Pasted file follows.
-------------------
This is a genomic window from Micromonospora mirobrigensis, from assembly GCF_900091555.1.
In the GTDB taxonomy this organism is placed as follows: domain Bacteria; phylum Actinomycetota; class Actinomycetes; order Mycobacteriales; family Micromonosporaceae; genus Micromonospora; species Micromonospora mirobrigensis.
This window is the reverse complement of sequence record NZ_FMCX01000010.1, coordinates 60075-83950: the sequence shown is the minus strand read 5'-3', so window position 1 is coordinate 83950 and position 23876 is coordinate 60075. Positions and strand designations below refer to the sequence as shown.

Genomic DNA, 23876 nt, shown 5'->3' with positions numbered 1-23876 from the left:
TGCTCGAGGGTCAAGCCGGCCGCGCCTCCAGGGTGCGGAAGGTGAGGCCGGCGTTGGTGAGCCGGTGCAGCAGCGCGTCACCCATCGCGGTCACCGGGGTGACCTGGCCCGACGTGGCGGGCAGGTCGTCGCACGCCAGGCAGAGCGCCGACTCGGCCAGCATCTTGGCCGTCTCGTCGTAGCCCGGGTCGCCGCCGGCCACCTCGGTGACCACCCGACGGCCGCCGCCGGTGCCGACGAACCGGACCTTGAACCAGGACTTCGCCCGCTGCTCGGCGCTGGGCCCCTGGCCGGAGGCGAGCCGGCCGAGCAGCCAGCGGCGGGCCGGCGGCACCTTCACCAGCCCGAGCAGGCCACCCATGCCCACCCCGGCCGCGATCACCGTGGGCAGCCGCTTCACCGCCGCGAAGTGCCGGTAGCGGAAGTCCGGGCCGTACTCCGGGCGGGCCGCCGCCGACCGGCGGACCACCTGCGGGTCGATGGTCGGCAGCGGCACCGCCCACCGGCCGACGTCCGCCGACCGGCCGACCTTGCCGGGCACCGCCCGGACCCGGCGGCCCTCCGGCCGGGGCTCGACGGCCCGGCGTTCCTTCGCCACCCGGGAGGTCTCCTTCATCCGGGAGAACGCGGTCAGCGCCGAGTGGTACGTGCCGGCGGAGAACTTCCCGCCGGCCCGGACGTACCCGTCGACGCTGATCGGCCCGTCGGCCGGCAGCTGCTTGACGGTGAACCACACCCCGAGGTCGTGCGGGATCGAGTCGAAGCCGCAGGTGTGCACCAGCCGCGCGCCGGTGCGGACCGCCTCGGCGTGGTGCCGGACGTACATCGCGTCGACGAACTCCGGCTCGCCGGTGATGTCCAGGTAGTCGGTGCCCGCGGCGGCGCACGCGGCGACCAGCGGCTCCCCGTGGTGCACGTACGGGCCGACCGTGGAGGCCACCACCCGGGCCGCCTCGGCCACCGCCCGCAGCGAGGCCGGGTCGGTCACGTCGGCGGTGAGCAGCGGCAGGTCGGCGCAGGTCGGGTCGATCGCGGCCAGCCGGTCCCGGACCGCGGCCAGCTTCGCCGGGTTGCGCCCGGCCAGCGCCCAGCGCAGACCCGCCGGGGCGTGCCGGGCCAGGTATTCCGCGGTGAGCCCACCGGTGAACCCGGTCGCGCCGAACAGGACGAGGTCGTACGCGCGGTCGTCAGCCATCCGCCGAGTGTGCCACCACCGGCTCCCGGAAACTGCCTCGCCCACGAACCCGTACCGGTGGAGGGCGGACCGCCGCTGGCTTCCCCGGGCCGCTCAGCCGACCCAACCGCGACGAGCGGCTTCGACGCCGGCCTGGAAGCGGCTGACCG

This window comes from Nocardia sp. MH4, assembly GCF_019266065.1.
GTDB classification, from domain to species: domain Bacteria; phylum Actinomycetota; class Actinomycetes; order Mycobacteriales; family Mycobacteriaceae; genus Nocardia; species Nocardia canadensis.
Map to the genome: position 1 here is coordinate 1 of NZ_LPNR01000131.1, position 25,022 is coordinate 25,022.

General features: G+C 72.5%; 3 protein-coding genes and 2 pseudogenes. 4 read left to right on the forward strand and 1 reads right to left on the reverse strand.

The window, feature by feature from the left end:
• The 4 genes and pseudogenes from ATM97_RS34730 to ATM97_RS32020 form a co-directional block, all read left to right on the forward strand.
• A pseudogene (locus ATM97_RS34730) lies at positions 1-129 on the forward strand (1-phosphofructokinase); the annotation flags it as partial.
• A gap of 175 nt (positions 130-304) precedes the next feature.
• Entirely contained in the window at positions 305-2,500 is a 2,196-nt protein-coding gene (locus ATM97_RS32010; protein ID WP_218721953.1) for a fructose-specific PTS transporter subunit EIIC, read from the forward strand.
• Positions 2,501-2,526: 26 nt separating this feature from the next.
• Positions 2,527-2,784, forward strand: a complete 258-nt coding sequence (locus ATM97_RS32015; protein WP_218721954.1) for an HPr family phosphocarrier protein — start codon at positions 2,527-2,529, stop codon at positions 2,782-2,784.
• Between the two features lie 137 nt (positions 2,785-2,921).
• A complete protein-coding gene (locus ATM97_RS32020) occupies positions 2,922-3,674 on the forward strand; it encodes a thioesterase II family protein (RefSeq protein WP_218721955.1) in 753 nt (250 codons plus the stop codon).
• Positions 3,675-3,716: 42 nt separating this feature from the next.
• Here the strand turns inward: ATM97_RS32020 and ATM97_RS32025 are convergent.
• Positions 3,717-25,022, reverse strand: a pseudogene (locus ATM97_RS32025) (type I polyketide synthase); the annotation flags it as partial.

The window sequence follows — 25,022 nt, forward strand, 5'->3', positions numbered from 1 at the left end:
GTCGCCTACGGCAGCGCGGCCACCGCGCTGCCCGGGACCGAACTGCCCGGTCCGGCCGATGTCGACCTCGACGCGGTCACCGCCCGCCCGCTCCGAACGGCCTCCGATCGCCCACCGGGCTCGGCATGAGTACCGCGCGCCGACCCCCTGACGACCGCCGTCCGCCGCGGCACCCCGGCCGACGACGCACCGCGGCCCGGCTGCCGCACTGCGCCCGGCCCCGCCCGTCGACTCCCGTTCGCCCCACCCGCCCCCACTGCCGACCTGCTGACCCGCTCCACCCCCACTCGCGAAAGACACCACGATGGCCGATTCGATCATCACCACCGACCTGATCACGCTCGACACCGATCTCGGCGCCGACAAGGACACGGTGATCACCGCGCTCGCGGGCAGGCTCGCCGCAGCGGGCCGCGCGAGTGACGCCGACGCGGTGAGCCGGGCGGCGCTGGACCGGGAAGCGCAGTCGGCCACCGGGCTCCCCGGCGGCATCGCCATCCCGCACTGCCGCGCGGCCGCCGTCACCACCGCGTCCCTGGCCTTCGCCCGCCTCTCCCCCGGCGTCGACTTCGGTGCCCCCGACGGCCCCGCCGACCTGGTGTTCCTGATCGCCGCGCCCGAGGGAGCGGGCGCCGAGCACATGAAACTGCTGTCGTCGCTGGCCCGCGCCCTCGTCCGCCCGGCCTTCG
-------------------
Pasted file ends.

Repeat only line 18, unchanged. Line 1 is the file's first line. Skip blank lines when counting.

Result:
• A complete protein-coding gene (locus ATM97_RS32020) occupies positions 2,922-3,674 on the forward strand; it encodes a thioesterase II family protein (RefSeq protein WP_218721955.1) in 753 nt (250 codons plus the stop codon).